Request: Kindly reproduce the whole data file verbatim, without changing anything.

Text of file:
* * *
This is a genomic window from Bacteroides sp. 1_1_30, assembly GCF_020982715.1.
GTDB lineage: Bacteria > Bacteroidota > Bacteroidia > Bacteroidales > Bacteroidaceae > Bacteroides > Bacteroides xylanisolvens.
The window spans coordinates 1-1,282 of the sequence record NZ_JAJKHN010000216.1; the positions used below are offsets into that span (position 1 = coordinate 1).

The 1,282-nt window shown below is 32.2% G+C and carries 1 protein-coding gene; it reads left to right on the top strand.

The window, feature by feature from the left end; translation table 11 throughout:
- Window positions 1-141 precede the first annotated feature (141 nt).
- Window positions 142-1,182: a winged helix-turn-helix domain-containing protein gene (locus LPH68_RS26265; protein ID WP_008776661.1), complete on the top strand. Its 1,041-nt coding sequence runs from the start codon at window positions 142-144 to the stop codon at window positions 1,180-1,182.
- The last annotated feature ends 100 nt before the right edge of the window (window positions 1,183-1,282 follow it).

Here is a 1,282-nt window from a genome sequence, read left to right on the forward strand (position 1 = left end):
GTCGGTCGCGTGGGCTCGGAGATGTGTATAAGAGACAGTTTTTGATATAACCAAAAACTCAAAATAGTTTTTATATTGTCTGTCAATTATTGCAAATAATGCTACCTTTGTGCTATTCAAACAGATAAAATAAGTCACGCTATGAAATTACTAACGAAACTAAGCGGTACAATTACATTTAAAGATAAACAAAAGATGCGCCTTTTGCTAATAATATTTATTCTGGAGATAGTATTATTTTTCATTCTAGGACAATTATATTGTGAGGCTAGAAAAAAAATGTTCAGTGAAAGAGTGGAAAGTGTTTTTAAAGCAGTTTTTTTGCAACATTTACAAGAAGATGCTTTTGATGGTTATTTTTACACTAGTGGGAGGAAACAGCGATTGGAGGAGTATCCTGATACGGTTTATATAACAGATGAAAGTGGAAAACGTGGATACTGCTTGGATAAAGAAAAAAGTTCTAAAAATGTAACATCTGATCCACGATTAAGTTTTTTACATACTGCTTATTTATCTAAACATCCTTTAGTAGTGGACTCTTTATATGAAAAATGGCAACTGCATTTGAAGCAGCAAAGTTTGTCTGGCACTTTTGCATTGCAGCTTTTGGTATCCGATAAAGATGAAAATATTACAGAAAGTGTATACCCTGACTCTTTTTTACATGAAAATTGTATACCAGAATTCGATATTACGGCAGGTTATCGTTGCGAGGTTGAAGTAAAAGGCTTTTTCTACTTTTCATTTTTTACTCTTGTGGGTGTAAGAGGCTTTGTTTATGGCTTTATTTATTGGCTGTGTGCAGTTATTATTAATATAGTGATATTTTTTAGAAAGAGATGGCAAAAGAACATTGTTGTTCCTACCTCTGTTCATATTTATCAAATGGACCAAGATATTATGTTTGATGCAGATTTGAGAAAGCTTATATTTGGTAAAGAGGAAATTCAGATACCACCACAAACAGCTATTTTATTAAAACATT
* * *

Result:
This is a genomic window from Bacteroides sp. 1_1_30, assembly GCF_020982715.1.
GTDB lineage: Bacteria > Bacteroidota > Bacteroidia > Bacteroidales > Bacteroidaceae > Bacteroides > Bacteroides xylanisolvens.
The window spans coordinates 1-1,282 of the sequence record NZ_JAJKHN010000216.1; the positions used below are offsets into that span (position 1 = coordinate 1).

The 1,282-nt window shown below is 32.2% G+C and carries 1 protein-coding gene; it reads left to right on the top strand.

The window, feature by feature from the left end; translation table 11 throughout:
- Window positions 1-141 precede the first annotated feature (141 nt).
- Window positions 142-1,182: a winged helix-turn-helix domain-containing protein gene (locus LPH68_RS26265; protein ID WP_008776661.1), complete on the top strand. Its 1,041-nt coding sequence runs from the start codon at window positions 142-144 to the stop codon at window positions 1,180-1,182.
- The last annotated feature ends 100 nt before the right edge of the window (window positions 1,183-1,282 follow it).

Here is a 1,282-nt window from a genome sequence, read left to right on the forward strand (position 1 = left end):
GTCGGTCGCGTGGGCTCGGAGATGTGTATAAGAGACAGTTTTTGATATAACCAAAAACTCAAAATAGTTTTTATATTGTCTGTCAATTATTGCAAATAATGCTACCTTTGTGCTATTCAAACAGATAAAATAAGTCACGCTATGAAATTACTAACGAAACTAAGCGGTACAATTACATTTAAAGATAAACAAAAGATGCGCCTTTTGCTAATAATATTTATTCTGGAGATAGTATTATTTTTCATTCTAGGACAATTATATTGTGAGGCTAGAAAAAAAATGTTCAGTGAAAGAGTGGAAAGTGTTTTTAAAGCAGTTTTTTTGCAACATTTACAAGAAGATGCTTTTGATGGTTATTTTTACACTAGTGGGAGGAAACAGCGATTGGAGGAGTATCCTGATACGGTTTATATAACAGATGAAAGTGGAAAACGTGGATACTGCTTGGATAAAGAAAAAAGTTCTAAAAATGTAACATCTGATCCACGATTAAGTTTTTTACATACTGCTTATTTATCTAAACATCCTTTAGTAGTGGACTCTTTATATGAAAAATGGCAACTGCATTTGAAGCAGCAAAGTTTGTCTGGCACTTTTGCATTGCAGCTTTTGGTATCCGATAAAGATGAAAATATTACAGAAAGTGTATACCCTGACTCTTTTTTACATGAAAATTGTATACCAGAATTCGATATTACGGCAGGTTATCGTTGCGAGGTTGAAGTAAAAGGCTTTTTCTACTTTTCATTTTTTACTCTTGTGGGTGTAAGAGGCTTTGTTTATGGCTTTATTTATTGGCTGTGTGCAGTTATTATTAATATAGTGATATTTTTTAGAAAGAGATGGCAAAAGAACATTGTTGTTCCTACCTCTGTTCATATTTATCAAATGGACCAAGATATTATGTTTGATGCAGATTTGAGAAAGCTTATATTTGGTAAAGAGGAAATTCAGATACCACCACAAACAGCTATTTTATTAAAACATT